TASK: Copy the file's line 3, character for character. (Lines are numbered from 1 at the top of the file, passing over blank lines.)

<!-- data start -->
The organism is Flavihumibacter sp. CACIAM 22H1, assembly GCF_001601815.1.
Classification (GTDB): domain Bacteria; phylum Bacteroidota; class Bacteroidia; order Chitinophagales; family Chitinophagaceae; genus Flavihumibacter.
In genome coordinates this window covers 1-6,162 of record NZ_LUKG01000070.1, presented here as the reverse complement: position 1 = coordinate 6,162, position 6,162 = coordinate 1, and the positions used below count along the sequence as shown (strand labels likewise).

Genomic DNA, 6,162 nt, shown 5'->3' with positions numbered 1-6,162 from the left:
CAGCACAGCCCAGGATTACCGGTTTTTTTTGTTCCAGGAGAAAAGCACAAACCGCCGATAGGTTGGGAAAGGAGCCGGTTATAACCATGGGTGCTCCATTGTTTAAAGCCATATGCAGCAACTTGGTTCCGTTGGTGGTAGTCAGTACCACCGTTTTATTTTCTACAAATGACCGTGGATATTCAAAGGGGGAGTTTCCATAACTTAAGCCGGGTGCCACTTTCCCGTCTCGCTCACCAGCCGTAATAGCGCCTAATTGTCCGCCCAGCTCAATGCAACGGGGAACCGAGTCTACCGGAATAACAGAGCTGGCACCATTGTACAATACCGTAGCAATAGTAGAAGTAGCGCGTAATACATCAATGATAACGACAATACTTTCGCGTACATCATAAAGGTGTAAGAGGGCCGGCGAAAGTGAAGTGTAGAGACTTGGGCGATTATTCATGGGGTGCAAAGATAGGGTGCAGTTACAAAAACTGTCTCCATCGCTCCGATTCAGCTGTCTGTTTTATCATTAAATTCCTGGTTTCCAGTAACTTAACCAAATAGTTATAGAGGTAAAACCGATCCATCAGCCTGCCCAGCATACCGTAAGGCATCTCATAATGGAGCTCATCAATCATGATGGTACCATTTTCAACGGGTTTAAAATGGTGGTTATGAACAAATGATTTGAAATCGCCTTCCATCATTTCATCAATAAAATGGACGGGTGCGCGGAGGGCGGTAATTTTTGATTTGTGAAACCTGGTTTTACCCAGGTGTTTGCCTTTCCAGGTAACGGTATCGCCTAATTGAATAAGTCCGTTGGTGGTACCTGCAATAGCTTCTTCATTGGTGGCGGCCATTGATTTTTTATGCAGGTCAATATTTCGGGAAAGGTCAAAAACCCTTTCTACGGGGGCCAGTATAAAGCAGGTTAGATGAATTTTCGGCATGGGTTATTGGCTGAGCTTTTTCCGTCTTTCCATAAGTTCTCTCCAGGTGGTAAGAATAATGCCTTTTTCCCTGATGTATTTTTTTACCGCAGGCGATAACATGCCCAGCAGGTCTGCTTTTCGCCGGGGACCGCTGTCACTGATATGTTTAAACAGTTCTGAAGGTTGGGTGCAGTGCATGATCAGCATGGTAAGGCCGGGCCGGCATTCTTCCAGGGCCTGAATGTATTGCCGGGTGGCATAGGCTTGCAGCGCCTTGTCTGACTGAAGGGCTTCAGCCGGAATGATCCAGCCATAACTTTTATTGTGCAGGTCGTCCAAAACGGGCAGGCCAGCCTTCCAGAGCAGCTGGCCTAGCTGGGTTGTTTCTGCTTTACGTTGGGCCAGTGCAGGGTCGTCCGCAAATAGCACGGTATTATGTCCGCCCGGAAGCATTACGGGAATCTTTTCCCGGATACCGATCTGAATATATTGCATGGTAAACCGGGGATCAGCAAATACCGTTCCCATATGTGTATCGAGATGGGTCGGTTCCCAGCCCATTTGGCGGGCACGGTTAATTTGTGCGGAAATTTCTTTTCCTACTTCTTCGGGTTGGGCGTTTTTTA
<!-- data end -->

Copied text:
In genome coordinates this window covers 1-6,162 of record NZ_LUKG01000070.1, presented here as the reverse complement: position 1 = coordinate 6,162, position 6,162 = coordinate 1, and the positions used below count along the sequence as shown (strand labels likewise).